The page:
I have some small boat restoration
experience. I will try to share here some of what I found doing my own projects.
To start with, have a look at the price
of a typical new, boatyard built boat of similar size / design.
Say it is 100 'units'.
In the asking price
, there are things like planned profit, taxes
and labour costs, etc. which one may be able to go around, if restoring one's own project
. Depending on where the boat was build -
- we are now down to say 50 units.
However, it the price of a new boat, there will also be some price benefits that a sole restorer will find next to impossible to get - imagine buying
resin, in bulk, for building of 10 thousands identical hulls, imagine buying
, glass mat, masts and rigging
, sails, engines, ropes ... OK, OK - so - you will hardly ever get things at the prices a big boatyard will. So, we are now back at -
say 70 units.
Now is time to decide how much of a price of a new boat can be discounted to arrive at your estimated restoration cost. From my experience, a lot. And some amt has to be added on top of this figure to correct for materials and equipment
prices as discussed above.
I think, at least 30%.
The other huge factor is your skills and your labour cost. If you are a retired and a very competent hands-on boat builder
/ boatyard worker, you will have the time, the skills and the persistence and the friendships to take up almost any job and do it to the standards you have developed and achieved over years of practice, the further you are from this ideal, the more time you will need for the project
and the further the result will be from what you see in a new boatyard built boats.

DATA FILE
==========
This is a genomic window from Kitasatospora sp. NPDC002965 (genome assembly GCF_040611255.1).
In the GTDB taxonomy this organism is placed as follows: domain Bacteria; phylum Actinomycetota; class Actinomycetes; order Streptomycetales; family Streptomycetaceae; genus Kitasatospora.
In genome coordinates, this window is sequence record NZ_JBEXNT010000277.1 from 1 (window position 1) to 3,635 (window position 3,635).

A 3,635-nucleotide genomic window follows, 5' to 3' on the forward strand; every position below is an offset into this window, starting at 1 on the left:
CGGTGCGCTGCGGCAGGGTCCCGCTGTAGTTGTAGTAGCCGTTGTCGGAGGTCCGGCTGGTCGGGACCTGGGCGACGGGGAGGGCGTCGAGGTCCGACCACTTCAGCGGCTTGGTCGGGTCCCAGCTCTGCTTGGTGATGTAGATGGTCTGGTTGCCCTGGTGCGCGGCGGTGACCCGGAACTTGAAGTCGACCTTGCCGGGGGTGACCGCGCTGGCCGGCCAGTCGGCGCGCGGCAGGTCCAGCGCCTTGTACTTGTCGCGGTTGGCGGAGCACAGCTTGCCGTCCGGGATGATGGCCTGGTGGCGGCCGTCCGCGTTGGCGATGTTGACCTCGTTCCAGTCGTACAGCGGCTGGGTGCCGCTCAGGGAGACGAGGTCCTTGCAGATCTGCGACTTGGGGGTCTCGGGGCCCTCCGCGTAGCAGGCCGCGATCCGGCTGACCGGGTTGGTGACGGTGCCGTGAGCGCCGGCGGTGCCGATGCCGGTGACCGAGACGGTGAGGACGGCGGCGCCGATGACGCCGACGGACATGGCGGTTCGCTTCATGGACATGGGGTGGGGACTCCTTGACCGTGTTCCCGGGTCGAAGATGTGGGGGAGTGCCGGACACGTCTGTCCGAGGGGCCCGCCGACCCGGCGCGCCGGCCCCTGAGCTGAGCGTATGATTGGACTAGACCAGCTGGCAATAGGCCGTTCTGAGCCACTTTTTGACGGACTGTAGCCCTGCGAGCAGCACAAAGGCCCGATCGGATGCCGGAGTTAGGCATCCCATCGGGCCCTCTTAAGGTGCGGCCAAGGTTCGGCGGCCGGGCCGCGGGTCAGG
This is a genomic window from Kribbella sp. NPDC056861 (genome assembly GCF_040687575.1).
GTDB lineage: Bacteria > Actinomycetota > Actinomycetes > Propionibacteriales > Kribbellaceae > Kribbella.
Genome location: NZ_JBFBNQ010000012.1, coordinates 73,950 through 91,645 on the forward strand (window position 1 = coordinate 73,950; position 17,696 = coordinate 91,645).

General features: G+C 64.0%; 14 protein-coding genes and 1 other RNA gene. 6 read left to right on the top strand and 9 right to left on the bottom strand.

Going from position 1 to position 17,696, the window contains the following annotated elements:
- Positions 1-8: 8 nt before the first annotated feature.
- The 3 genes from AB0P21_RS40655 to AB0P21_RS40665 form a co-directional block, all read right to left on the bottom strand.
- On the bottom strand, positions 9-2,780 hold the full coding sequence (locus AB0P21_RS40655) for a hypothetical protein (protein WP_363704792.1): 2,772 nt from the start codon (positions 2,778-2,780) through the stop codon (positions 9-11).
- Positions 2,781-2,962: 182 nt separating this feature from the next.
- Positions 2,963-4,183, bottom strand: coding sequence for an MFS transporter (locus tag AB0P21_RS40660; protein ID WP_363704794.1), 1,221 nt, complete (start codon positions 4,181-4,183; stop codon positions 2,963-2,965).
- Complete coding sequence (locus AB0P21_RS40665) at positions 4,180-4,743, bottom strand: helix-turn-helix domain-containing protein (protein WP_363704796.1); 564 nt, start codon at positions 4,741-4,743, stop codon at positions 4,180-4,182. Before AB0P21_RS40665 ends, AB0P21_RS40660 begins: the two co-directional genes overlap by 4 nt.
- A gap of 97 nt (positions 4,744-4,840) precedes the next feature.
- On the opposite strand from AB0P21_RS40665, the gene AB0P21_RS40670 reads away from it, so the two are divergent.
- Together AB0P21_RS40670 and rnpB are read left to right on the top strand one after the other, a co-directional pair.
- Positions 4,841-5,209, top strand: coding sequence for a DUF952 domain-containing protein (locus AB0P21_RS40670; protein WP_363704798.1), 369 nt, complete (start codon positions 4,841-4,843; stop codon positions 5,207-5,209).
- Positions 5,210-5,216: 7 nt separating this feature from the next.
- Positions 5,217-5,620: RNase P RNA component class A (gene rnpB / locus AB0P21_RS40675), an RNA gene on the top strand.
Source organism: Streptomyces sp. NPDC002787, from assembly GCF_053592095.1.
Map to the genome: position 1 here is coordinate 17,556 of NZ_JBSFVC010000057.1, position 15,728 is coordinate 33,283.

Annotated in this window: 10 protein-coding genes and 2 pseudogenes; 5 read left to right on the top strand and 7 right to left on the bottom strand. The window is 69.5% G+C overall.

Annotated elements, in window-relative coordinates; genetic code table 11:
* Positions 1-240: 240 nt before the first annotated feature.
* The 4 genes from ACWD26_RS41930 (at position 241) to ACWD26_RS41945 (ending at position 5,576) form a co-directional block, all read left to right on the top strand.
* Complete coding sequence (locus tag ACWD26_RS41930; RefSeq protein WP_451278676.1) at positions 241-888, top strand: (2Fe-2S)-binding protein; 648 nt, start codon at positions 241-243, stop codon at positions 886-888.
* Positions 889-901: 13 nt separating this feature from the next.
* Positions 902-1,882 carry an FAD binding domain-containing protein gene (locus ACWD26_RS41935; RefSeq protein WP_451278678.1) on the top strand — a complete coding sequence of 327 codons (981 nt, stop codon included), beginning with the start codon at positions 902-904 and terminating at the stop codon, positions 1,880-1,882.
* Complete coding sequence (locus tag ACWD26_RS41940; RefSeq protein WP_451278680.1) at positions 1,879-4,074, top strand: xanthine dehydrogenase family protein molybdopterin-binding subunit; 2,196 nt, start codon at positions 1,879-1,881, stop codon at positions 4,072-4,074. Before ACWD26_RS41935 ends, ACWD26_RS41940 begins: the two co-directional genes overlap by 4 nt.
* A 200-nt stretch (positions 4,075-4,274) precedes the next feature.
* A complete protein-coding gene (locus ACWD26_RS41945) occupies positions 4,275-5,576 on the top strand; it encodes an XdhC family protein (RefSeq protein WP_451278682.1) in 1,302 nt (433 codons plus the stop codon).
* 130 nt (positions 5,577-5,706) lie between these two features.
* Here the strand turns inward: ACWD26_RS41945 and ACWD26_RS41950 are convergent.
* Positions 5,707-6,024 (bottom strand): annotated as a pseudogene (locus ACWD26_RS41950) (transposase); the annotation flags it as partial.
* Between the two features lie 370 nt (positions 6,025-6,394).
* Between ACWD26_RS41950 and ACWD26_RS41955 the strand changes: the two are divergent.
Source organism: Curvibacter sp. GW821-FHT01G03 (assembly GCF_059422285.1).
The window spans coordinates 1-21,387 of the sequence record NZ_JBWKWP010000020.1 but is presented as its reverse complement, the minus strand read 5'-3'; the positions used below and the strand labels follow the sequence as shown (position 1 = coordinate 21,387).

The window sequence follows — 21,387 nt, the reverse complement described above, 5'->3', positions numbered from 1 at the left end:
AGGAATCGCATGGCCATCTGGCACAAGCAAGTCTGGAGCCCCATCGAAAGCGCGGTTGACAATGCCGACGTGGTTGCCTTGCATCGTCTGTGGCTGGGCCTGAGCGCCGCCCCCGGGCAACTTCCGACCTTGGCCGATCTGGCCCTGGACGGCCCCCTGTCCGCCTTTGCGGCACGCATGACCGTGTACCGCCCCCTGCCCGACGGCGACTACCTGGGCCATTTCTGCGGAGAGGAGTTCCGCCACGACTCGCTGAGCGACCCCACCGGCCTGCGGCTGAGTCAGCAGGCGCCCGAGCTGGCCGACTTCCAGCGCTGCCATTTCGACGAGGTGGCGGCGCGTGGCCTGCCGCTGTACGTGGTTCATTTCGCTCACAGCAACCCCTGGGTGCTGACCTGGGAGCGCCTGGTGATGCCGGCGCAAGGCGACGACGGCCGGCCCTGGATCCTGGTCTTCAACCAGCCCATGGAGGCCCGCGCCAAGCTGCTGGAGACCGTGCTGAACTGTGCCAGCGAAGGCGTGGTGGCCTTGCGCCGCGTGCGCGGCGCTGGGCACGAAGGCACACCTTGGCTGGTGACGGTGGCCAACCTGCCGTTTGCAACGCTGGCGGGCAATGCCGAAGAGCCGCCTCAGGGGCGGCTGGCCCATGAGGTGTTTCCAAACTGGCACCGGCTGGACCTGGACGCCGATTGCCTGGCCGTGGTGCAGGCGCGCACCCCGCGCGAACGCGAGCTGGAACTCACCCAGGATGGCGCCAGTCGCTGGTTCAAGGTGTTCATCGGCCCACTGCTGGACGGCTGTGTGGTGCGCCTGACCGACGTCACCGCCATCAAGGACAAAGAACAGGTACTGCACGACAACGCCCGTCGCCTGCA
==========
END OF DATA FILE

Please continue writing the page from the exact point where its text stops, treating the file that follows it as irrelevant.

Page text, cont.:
Last but not least, the restoration project will has to take place somewhere - trade
in the shed / boatyard / marina costs to get the full picture.
Now back to my personal experience, restoring a classic beauty is WAY more expensive than building a new one - skilled labour costs are huge in the places where such a restoration takes place, material costs are high and boatyard space is expensive. This, I think will cool you down a bit.
However, the other side of a story is pretty bright: a good design / condition hull
with spars and working engine
present can be gotten to seaworthy condition at very reasonable cost NO FRILLS. Young people from my part of the world will often pick up a small GRP boat, bring her up to shape, sail round the N Atlantic and sell it off (often with a gain) one year later.
So, depending on your own skills, location, the subject and the target, you can have a good boat for much less than the one that leaves the boatyard.
For the first project, I would pick up the cheapest quality hull, preferably with all spars and an inboard, and go for it. Do not go for a derelict, go for a boat you think you can restore.
If it is not what you are cut for, all you may lose is some restorer's pride and a couple thousand. If it works, you learn the cost tricks, you develop your skills and you sell the project off. Then you use the money
you made towards THE project. Or else you use the money towards a brand new and shiny boat fresh from an the boatyard.